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St. George is said to have been a wanderer, a man who left his small village in Turkey to roam the world in search for ways to become more of who he is: a generous hero who provided safety and abundance for the communities he encountered. It is also said that in his voyage he turned up in Palestine, in a small village outside of Bethlehem where I grew up and where he performed several healing miracles including the miracle of saving the town from a tyrant symbolized by the dragon. It is also on his annual day, May 6th, that we begin our summer planting of Baal, or rainfed crops. Today, and as I write this piece, we send celebratory messages to our friends whose names are Khader, Arabic for George, with roots in the word Akhdar, which means green.
“Of course it’s raining today” my mother says, “it’s the day of St. George.”
With an adamant conviction my mother, like everyone else in my village, believes that the blessings of St. George are uncontested, and despite how bad things may get in life, his sacred spirit will surely bring us salvation. Personally, I seem to have inherited the same persuasion, partly because I always liked that his day comes just a couple of weeks before my birthday when spring takes full form in Palestine, but partly because I have always been obsessed with both agriculture and magic. And this one saint, with his reputation as a green thumb, has provided me with the inspiration to pursue my love of both.
Neville Wisdom for Vivien Sansour “Autonomia,” Venice Art Biennale, 2019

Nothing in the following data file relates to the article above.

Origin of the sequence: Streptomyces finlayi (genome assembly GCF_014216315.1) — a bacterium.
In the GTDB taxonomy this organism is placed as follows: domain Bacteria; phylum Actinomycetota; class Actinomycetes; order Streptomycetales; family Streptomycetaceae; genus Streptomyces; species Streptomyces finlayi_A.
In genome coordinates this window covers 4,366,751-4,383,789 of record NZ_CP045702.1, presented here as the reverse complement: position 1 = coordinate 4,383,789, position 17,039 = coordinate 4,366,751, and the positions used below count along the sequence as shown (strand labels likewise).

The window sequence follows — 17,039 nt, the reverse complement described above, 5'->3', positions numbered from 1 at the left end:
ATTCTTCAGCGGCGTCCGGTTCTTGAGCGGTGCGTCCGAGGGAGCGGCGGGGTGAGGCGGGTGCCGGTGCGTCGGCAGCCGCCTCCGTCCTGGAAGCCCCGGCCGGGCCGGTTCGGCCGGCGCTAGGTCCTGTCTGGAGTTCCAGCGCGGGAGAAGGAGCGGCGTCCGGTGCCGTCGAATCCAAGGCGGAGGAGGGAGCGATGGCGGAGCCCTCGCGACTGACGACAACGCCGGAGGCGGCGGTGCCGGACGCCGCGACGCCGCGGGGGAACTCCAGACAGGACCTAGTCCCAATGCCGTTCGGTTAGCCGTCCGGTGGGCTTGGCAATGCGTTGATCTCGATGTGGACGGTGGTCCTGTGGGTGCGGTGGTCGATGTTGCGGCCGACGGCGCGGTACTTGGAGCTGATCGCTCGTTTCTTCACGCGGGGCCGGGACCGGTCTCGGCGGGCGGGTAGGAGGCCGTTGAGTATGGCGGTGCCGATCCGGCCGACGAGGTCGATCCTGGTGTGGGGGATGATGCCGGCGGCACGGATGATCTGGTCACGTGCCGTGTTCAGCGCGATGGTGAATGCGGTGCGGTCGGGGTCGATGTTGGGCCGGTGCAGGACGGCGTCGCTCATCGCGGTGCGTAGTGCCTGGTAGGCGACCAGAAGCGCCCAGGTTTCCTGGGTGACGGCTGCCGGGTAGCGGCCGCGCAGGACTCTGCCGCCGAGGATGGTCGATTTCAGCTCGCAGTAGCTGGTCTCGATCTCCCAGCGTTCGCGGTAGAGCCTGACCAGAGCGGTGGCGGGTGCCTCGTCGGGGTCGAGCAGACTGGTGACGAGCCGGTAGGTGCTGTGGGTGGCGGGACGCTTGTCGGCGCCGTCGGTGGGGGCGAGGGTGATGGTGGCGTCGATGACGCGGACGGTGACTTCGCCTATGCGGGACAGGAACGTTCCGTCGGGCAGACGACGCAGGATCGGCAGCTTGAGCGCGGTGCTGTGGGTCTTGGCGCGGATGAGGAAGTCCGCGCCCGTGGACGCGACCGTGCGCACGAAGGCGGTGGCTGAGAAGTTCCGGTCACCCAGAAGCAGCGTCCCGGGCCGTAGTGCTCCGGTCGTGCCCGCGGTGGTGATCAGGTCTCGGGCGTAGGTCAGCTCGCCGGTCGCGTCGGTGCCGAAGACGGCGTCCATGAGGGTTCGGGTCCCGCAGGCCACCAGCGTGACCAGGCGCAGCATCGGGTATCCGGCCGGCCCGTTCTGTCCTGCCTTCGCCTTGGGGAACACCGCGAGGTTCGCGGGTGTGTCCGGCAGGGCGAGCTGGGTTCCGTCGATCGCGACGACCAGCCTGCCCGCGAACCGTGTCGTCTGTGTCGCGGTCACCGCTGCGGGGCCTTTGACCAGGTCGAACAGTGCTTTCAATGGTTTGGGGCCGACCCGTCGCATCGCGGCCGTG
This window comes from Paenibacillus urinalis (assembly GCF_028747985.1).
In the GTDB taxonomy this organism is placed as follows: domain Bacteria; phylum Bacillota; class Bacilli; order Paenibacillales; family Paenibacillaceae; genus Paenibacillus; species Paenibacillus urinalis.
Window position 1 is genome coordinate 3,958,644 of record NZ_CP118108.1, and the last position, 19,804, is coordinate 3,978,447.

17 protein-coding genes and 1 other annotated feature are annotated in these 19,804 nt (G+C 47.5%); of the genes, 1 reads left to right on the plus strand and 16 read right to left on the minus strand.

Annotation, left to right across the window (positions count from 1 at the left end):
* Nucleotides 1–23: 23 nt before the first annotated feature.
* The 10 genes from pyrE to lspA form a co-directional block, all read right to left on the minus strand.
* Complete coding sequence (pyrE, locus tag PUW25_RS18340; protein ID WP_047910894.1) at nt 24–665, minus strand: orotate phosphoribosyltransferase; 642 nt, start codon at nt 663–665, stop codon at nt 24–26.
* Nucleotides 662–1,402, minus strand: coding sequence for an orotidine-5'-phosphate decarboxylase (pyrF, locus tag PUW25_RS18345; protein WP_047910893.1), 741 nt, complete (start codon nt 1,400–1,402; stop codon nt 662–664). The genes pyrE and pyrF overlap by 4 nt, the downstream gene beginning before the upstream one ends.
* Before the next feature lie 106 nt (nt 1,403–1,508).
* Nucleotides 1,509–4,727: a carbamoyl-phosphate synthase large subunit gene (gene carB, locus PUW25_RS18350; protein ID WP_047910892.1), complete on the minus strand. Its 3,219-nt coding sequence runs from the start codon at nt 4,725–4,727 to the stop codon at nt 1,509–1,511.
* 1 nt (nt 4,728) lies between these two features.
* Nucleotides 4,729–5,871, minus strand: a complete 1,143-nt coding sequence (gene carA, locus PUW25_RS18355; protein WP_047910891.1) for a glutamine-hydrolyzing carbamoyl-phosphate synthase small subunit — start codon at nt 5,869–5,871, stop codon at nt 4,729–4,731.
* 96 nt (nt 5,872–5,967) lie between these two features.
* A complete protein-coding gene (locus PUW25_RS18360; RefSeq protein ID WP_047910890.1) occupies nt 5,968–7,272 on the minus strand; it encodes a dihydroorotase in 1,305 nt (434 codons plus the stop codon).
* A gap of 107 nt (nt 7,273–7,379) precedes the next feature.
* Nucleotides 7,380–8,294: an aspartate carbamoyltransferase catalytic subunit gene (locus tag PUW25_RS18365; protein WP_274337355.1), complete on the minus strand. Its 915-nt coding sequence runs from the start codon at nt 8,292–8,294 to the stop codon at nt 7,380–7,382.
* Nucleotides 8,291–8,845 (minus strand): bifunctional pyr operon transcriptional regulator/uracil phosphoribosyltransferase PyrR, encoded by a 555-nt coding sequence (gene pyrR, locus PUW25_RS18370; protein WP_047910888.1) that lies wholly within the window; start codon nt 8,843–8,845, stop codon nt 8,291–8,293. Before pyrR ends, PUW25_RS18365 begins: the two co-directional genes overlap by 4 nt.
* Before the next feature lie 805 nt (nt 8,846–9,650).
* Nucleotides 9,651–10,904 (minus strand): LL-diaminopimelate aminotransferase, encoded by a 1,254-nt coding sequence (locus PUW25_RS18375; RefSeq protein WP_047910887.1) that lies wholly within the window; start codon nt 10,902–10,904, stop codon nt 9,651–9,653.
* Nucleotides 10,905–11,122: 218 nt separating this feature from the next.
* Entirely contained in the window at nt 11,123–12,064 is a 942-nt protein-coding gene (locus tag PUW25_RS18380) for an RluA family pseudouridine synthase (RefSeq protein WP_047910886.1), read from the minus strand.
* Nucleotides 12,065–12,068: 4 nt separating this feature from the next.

Many of my contemporaries have challenged my “romantic” notions to say that magic cannot buy us security and that an investment in things unseen is as scary as strolling in a minefield with a sense of denial that the earth beneath you will eventually explode. However, I have found the opposite to be true. It is in fact, our commitment to what we deem as reality that has rendered us fragile in a weak system that lacks brio and bravery.
Why is this a relevant contemplation in a time of crisis? How can stories like the one of St. George or other mythical characters help us navigate a growing sense of anxiety that we may not be on this planet for much longer, or even worse, that we may be here but living a miserable existence where basic resources become scarce?
It is no surprise that the Green Revolution that was supposed to feed the world has created one that is hungrier and more deprived. While the named intent of this mechanical approach to food production was to feed everyone, it lacked diversity and, in essence, it lacked imagination. Farmers around the world were transformed from being creators, artists, who applied their skills of imagination and observation, science, to obedient consumers who follow instructions from agri companies who don’t consider soil an important resource. Effectively, farmers, and consequently people, surrendered their imagination to a power outside of ourselves. We accepted the faulty notion that extension agents, university-trained agricultural advisors employed by the government, know better than the farmers themselves. Moreover, we accepted whatever these companies put on our plates as food, and in turn, marginalized our grandparents’ beans, peas, rice and wheat for the sake of bleached sliced bread. In a growing agro ecological movement, the saying, “the best thing since sliced bread” has become contested as people have become more aware that it is made of enriched wheat that is far from wholesome. But the dangers of sliced bread don’t lay in its lack of nutritional value or the plastic packaging alone; its dangers are in what it represents: a uniform understanding of food that substantially silenced any other narrative. This is precisely why our imagination and ability to ingest different stories becomes of paramount importance in order to face current and future challenges.